Paganistan: Notes from the Secret Commonwealth

In Which One Midwest Man-in-Black Confers, Converses & Otherwise Hob-Nobs with his Fellow Hob-Men (& -Women) Concerning the Sundry Ways of the Famed but Ill-Starred Tribe of Witches.

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Thinking in Story

Posted by on in Culture Blogs

If you ask those who practice it, “Why skyclad?” twelve will get you thirteen you'll hear something along the lines of 1) energy flow, 2) social equalizing, and 3) a sense of separation from the ordinary.

Those may all be good answers, and they may even be true answers, but they're modern answers. They're not the answers the ancestors would have given.

If 1400 years ago you had asked a priest of the Hwicce tribe, “Why do you go naked to your worship?” had he been disposed to give you an answer at all he may well have said, “The Lady of the Hwicce instructed us so.”

And had you pressed him further, and had he been disposed to go deeper, he might have said: “When the Lady went down to the Great Below and made the First Magic with its Lord, She Herself was naked.” A cultic question deserves a mythic answer.

The story of the Goddess's Descent into the Underworld, truncated as it is (what happened before? what happens after?), is Gardner's masterpiece. In one compact little tale, he explains the lunar cycle, the disappearance of the Goddess in history (and her Return), skyclad, ritual initiation, magic, the Great Rite, and (implicitly) the birth of the tribe of Witches. The story has much to tell, if we will only listen.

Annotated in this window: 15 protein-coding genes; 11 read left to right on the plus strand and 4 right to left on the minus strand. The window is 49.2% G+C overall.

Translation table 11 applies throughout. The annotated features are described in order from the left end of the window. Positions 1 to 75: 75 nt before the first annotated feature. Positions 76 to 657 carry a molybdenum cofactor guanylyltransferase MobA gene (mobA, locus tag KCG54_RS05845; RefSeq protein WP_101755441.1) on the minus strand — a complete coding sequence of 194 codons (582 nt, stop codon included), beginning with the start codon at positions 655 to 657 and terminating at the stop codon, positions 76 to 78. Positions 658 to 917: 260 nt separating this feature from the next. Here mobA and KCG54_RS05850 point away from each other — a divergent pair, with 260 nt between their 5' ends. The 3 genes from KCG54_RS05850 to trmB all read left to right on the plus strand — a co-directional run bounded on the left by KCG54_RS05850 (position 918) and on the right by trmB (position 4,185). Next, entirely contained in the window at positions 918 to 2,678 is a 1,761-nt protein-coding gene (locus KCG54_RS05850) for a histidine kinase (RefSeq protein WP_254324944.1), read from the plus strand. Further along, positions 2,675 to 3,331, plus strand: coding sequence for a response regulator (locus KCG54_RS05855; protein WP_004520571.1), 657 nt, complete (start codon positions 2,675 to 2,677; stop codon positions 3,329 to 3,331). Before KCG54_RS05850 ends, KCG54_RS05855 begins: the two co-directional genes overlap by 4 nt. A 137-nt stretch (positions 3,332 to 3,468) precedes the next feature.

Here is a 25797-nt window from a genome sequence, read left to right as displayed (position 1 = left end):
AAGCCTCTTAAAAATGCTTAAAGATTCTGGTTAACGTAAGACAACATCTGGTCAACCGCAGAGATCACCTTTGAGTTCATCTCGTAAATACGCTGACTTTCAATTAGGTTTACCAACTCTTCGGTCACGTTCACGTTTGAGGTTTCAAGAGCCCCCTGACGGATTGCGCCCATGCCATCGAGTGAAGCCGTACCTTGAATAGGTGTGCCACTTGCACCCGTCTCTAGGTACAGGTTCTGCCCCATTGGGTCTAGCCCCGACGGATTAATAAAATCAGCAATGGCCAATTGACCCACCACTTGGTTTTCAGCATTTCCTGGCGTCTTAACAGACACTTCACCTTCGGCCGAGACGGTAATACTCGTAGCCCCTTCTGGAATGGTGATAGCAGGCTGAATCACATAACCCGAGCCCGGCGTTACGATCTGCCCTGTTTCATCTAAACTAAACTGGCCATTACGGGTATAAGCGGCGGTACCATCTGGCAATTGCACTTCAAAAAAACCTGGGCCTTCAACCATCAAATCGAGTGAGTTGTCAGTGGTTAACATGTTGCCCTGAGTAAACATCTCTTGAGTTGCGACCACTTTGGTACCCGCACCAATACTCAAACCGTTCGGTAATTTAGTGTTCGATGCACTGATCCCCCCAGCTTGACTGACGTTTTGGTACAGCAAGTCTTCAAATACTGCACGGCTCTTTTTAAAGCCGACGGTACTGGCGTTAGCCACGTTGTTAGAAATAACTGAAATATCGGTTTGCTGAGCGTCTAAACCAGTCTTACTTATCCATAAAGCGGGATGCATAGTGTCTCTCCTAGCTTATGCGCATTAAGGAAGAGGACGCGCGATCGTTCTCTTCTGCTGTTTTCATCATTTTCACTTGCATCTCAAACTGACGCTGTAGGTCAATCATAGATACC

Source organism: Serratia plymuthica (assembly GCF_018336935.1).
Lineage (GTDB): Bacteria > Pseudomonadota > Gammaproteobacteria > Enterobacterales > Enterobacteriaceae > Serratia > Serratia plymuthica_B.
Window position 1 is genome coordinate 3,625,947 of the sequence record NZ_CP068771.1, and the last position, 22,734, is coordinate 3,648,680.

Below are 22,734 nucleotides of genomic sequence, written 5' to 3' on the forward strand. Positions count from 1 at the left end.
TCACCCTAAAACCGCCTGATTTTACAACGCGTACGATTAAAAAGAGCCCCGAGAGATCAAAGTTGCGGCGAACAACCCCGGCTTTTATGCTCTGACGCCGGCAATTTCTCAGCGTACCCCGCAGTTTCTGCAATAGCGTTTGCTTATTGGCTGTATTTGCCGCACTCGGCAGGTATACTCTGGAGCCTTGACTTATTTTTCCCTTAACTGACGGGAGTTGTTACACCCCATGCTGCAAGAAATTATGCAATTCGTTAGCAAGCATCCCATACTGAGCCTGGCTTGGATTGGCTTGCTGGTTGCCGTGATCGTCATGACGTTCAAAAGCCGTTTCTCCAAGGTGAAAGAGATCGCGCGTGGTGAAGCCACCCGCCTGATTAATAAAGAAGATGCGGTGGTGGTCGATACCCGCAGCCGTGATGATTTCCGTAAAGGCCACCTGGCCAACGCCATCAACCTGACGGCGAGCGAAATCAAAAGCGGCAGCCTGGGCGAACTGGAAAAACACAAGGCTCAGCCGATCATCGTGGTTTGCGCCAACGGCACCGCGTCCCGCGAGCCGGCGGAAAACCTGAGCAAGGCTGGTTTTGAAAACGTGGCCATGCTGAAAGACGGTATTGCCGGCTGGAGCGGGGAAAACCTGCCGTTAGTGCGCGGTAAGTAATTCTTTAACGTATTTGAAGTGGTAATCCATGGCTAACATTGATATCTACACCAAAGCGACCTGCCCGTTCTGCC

The ancestors were at heart very practical people, and had practical reasons for doing most of what they did.

But for the most part, if you had asked them “why?” the answer would have been a story.

 

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Poet, scholar and storyteller Steven Posch was raised in the hardwood forests of western Pennsylvania by white-tailed deer. (That's the story, anyway.) He emigrated to Paganistan in 1979 and by sheer dint of personality has become one of Lake Country's foremost men-in-black. He is current keeper of the Minnesota Ooser.

Comments

  • Greybeard
    Greybeard Thursday, 25 September 2014

    If only we would listen, indeed. Blessings.

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